KW: I go about pairing in a different way. What matters most to the meal: the wine or the food? Sometimes I will have a awesome bottle of wine that I absolutely want to drink with dinner. Sometimes, I am eating at a place that the food is going to be the star of the show. If the wine is going to be the centerpiece, then I am going to want a more simple and basic dish. If the food is going to be the star, then the reverse is true. My top suggestion is to either splurge on dinner or wine, not both.
The actual pairing, though, that comes down to chemistry. As for varietals, though, the quick and easy suggestion I have is that Pinot Noir and Sauvignon Blanc are two wines that are the most food friendly in almost all situations.
LRS: Ok, now I am officially hungry! Your book, “Corked & Forked: Four Seasons of Eats and Drinks” has received rave reviews by Publisher’s Weekly, Library Journal, The Daily Beast, as well as other leading industry publications. Please tell us a bit about the book and the audience it’s geared to.
KW: The book is really geared to people who don’t cook often, but like to cook a full meal rather than just one dish. While I was writing the book, I really wanted to give folks the chance to create a three course meal with beverage pairings. The trick was to make sure it was fast and easy enough so that anyone could do it.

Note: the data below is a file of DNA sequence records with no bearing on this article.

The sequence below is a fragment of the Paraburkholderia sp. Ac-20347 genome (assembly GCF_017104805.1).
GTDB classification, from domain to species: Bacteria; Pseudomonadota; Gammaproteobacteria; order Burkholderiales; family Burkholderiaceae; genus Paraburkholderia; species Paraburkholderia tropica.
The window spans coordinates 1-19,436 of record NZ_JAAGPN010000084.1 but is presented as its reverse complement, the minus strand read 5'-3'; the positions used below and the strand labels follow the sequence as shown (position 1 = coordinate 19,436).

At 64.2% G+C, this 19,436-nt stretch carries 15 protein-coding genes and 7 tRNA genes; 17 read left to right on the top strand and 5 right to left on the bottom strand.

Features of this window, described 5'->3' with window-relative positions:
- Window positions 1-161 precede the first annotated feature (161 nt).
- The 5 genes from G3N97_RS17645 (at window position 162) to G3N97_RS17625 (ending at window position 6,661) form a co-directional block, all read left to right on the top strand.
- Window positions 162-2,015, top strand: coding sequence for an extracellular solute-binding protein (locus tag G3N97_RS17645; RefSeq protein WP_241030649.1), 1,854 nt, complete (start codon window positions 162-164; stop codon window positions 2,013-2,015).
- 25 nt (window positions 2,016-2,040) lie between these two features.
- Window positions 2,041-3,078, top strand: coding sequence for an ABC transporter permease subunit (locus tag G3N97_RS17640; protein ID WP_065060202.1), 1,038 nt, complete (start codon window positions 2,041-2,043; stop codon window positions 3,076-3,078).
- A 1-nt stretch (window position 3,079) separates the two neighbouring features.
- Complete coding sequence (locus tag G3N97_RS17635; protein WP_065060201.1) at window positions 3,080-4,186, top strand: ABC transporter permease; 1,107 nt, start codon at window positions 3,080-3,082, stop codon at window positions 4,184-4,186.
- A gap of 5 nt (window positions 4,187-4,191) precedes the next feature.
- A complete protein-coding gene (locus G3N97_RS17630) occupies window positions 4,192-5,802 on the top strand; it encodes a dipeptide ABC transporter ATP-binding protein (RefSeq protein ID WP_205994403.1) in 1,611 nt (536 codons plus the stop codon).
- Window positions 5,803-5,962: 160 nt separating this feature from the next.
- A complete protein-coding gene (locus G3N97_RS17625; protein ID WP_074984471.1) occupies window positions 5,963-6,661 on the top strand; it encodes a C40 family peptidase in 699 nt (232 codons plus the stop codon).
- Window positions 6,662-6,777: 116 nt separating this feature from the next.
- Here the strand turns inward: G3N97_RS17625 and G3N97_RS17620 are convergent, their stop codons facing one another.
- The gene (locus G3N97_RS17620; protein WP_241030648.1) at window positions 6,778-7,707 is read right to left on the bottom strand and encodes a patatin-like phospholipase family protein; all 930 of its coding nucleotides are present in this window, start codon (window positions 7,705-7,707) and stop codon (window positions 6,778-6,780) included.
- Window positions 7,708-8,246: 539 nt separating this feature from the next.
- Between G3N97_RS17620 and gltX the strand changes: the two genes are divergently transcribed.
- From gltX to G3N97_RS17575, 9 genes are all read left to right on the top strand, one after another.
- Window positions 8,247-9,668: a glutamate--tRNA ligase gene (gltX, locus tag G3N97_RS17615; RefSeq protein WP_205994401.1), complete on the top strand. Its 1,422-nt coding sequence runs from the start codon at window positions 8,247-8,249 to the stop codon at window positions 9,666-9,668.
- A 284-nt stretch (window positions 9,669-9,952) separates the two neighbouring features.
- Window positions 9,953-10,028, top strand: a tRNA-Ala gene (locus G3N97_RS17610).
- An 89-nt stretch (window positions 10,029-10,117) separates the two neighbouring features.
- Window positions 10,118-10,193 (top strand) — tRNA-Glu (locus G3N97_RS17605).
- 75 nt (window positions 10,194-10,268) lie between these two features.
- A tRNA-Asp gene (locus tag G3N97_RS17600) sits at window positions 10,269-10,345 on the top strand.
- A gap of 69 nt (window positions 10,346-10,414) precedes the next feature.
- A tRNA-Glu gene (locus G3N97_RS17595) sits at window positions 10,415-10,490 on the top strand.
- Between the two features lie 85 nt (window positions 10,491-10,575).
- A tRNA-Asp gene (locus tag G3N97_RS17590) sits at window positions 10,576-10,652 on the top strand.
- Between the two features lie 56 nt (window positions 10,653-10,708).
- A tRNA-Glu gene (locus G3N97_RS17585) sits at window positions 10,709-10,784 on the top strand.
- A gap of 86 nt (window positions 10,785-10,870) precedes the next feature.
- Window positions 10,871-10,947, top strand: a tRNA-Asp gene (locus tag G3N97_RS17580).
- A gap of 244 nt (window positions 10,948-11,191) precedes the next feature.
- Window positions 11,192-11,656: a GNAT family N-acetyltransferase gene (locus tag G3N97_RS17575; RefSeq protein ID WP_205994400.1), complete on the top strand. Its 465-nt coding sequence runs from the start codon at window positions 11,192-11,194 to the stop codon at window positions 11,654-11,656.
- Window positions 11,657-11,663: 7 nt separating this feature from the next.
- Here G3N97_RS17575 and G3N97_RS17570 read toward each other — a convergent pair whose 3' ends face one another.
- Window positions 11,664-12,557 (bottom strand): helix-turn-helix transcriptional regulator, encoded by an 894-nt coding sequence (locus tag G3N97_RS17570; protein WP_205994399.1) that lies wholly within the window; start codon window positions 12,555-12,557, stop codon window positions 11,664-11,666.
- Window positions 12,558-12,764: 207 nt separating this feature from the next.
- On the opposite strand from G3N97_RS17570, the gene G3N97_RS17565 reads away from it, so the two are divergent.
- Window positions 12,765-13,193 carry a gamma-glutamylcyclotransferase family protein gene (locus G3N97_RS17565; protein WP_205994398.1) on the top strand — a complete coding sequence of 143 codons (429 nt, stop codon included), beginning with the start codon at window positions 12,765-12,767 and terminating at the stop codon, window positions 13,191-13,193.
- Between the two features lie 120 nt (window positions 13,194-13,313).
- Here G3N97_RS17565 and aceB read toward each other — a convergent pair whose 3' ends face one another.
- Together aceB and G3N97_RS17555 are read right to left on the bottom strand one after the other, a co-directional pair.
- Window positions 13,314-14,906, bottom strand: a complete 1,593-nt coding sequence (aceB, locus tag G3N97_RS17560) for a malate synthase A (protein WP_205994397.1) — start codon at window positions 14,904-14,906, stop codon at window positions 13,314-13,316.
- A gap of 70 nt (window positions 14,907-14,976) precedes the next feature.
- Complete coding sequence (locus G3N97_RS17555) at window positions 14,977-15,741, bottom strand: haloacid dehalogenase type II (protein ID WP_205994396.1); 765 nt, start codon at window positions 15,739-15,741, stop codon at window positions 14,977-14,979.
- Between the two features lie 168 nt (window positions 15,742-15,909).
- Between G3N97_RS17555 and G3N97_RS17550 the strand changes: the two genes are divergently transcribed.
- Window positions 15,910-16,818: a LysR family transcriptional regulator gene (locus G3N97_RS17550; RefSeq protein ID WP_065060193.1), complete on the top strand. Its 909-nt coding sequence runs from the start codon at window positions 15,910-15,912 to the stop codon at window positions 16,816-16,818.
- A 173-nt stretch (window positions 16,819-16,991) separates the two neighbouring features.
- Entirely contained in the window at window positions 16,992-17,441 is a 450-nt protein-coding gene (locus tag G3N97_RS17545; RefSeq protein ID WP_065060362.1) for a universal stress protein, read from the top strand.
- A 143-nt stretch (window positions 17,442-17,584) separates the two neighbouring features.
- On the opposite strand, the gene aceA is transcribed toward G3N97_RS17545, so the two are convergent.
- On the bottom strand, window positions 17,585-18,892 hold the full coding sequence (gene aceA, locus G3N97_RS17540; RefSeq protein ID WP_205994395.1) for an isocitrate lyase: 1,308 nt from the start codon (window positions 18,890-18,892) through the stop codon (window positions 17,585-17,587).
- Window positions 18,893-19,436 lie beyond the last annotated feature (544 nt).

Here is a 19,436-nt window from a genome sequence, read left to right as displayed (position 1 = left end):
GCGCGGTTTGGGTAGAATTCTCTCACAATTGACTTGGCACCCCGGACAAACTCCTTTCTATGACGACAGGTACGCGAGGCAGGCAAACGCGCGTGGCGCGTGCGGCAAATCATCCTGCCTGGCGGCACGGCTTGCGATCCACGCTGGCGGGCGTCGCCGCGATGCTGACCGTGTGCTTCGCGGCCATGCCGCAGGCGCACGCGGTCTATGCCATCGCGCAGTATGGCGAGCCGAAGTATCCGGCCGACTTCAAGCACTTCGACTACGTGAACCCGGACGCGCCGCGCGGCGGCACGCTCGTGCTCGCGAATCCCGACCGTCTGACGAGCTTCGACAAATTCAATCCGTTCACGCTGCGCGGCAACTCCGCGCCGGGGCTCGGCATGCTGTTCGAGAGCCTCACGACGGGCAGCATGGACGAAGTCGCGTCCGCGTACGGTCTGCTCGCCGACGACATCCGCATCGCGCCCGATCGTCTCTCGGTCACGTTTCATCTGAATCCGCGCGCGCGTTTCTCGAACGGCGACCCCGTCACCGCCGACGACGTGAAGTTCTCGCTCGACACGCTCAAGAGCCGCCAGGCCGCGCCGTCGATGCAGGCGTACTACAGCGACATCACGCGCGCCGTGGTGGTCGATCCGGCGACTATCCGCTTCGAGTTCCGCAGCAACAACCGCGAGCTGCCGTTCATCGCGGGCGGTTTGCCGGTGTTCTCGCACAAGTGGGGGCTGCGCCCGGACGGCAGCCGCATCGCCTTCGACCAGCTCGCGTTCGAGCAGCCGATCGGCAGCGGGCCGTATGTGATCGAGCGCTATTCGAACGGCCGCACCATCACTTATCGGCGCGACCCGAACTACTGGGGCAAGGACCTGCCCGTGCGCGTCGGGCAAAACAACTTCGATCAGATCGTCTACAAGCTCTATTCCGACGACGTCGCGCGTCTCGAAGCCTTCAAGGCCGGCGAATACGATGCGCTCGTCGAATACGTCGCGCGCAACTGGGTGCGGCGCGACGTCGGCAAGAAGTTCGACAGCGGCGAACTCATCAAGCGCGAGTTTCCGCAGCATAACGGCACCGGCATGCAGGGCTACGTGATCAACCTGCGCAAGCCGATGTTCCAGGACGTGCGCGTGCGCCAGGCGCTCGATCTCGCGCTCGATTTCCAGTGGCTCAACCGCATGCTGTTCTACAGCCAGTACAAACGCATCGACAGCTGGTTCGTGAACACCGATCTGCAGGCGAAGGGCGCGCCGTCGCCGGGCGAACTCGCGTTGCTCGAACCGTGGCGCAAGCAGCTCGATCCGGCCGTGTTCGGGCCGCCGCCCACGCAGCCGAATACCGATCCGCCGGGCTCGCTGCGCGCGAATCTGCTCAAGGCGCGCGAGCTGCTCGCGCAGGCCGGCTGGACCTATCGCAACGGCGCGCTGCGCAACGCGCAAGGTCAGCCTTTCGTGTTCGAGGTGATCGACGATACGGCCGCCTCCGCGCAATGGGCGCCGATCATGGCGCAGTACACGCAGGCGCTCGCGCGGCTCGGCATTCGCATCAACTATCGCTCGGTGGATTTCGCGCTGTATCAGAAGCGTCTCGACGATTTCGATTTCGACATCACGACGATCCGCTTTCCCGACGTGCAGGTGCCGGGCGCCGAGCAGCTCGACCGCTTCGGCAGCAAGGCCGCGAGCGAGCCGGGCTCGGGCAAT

The response to the book has been awesome. I recently had a guy in one of my cooking classes at the Wine School. He had come to Philly from San Francisco in part because he loved the book, and he wanted to take the class. That was really cool.
(Grab your own copy of Keith’s book at Amazon.com here: www.amazon.com/Corked-Forked-Four-Seasons-Drinks/dp/0762439823)
LRS: Let’s end with your favorite wine quote — have any?
KW: “One should always be drunk. That’s all that matters…But with what? With wine, with poetry, or with virtue, as you chose. But get drunk.” ― Charles Baudelaire
LRS: That’s a very good quote — I think it’s time to enjoy a nice glass (or two)!
about the interviewer: Besides running a boutique PR biz, Lee & her husband own the webtique, www.GoodtoBeYou.com & the Philly-based custom rhinestone apparel business www.Sparkle-Plenty.com. She’s currently working on a humorous memoir — see snippets at www.MadnessMomandMe.com